6. Pain brings you into the moment.  If you focus on the pain and experiencing it you are there, in the moment of pain or pleasure – whichever you are in, you are experiencing life.

Embrace the pain.  Trust me, it isn’t so bad once you realize how much work it is to avoid it.


BRCA, my Family and Yoga

The past week has been filled with reflection on my family.  We had a death in the family which brought my family together for my mother’s uncle.  Not knowing him very well, I knew him as the Leap Year baby of the family.  I think I remember going to his 16th birthday party.  But it made me think about how much I love and value my uncles and aunts, cousins.  Loosing a parent, one of their siblings, bonds you.  There is a gap there where she should be and although it should bring us closer, I think that gap is always unspoken.  We lost the person who connects us.

But at this funeral I also had the opportunity to meet someone I knew only by blood.  Specifically, our shared genetic mutation.  I believe we are the only two in our family in our generation to be passed this legacy.  Looking into the eyes of someone who you don’t know, yet you share so much, a pain, a sorrow, a fear maybe.  Something binds us that is greater than understanding.  It’s blood.

In yoga, this has brought up the struggles that my chest poses that I don’t talk about enough.  But I do want to talk about it because I know there are other women out there like me that had a prophylactic mastectomy and many more that have had cancer and a mastectomy. So a latest guide to the world of mastectomy yoga:

  • Hatha Yoga is a great place to start if you have had a mastectomy.  The stretching aspect will really help open the chest without putting weight onto the chest muscles.
    • Let me back up – Something like a plank or downward dog, side plank especially puts your body weight in a position that uses primarily the chest muscle.  For me, all of these postures are extremely uncomfortable and has taken a lot of work to be able to do what “normies” do easily.  If your reading and you haven’t had a mastectomy here’s what it feels like – do anything flexing your chest muscle.  For me, I do that and it’s squeezing a baseball into my chest.  Let’s just say it doesn’t feel good.  Hatha yoga doesn’t have any of those chest squeezing postures.  It does however have chest opening which is wonderful after any chest surgeries.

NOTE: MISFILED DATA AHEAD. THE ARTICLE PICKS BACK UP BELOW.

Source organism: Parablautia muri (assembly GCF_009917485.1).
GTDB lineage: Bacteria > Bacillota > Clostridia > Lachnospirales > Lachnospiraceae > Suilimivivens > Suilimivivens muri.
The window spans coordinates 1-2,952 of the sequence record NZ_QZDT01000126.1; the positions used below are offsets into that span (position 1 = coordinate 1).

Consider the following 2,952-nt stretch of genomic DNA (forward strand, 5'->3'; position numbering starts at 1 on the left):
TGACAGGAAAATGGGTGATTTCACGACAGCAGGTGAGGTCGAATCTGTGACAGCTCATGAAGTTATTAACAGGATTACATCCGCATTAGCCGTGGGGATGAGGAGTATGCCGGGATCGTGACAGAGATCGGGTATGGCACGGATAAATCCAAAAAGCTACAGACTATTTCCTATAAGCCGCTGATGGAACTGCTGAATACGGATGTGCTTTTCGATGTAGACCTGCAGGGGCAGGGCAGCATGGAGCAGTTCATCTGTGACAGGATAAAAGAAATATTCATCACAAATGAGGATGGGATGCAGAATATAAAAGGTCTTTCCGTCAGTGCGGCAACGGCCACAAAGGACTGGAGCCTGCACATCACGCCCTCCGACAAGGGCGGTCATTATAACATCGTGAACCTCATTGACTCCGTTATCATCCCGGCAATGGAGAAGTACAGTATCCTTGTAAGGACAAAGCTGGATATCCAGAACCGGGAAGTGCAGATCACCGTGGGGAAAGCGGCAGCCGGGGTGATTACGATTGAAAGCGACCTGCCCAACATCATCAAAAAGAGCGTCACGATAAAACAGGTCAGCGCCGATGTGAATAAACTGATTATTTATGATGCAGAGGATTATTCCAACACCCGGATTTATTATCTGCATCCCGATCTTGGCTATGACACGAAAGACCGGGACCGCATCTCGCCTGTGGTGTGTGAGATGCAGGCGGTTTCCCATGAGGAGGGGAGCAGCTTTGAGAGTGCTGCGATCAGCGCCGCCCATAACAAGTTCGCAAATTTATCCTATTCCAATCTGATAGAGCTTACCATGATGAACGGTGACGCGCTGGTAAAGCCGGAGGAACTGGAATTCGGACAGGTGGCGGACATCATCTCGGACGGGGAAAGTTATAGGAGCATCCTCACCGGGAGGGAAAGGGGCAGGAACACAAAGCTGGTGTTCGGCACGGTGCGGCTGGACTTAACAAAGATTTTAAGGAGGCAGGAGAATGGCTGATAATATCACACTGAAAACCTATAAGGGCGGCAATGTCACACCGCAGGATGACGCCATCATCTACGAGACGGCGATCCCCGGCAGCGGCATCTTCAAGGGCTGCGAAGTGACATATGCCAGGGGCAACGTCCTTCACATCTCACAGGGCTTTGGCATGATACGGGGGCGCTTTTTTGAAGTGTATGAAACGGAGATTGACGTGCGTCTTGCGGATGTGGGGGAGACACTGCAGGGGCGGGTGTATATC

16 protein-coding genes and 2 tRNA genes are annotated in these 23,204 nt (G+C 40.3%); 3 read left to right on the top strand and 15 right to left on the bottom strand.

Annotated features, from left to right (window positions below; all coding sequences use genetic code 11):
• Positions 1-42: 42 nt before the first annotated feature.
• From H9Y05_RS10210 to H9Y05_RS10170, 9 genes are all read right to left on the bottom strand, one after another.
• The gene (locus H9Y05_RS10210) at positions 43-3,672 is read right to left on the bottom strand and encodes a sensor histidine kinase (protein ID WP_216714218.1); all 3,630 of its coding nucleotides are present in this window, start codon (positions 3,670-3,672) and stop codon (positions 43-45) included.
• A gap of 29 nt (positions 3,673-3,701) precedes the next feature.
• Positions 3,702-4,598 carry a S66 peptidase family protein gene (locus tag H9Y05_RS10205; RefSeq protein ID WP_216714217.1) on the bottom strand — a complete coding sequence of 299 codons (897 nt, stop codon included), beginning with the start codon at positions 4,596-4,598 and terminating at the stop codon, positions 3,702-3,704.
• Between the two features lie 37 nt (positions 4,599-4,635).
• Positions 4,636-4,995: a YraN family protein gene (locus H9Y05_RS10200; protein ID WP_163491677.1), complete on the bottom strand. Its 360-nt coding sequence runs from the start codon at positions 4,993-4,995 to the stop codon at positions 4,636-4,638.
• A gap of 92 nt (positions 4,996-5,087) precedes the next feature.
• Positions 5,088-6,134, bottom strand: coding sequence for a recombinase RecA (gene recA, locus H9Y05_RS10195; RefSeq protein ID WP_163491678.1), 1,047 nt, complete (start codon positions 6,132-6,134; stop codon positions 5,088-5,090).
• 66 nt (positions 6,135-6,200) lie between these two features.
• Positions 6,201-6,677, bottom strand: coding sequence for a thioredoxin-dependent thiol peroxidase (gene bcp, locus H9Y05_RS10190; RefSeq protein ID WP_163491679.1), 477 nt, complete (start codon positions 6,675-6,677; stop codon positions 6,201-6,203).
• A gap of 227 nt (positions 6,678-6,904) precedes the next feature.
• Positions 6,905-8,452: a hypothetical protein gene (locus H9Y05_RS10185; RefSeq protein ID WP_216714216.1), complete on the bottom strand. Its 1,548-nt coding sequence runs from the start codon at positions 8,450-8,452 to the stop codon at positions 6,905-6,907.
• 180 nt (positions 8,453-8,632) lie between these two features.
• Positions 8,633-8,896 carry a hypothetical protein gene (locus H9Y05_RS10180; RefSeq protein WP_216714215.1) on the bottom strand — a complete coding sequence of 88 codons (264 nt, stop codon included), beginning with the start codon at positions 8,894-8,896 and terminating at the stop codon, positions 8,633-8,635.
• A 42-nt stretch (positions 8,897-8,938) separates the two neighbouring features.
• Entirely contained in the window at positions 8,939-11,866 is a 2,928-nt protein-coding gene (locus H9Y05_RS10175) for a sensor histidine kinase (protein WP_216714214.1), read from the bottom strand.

• Vinyasa/Power/Fusion These all are “next level” when I talk about chest squeezing.  It is into balancing on arms, progressive pressure.  Post-Mastectomy these are the most difficult classes.  The Chaturanga push up is near impossible to me.  I constantly have to make modifications and at some point want to make a video to show the different ways I have modified this common posture.
    • I have to note, this is very likely can be different to the type of surgery that you have.  I have a friend that can do an awesome chaturanga and she has also had surgery.  For me, it is very challenging.
  • Yin – You need this.  Doesn’t matter where you are in recovery, this will relax you, open your chest, let all the stress from the back muscles that have been protecting your chest go.  It’s amazing.  For anyone really recovering from surgery, Yin yoga is an easy way to love your body while you are recovering.  It’s like an hour long gift to your muscles.

Other things like side planks I just can’t do.  I’m always on my knee.  I am starting arm balancing which is super exciting.  It’s actually easier than the typical flow because the strength is in the arms and usually the chest isn’t working.  What I love about yoga in general, there’s always an inch farther, a new and challenging posture and growth even in the hardest/mundane.  For me my latest breakthrough (if you know yoga, you’ll know this one) Three legged dog, to stacked hips, to wild thing, back to three legged dog.

Give love today.  Give love everyday.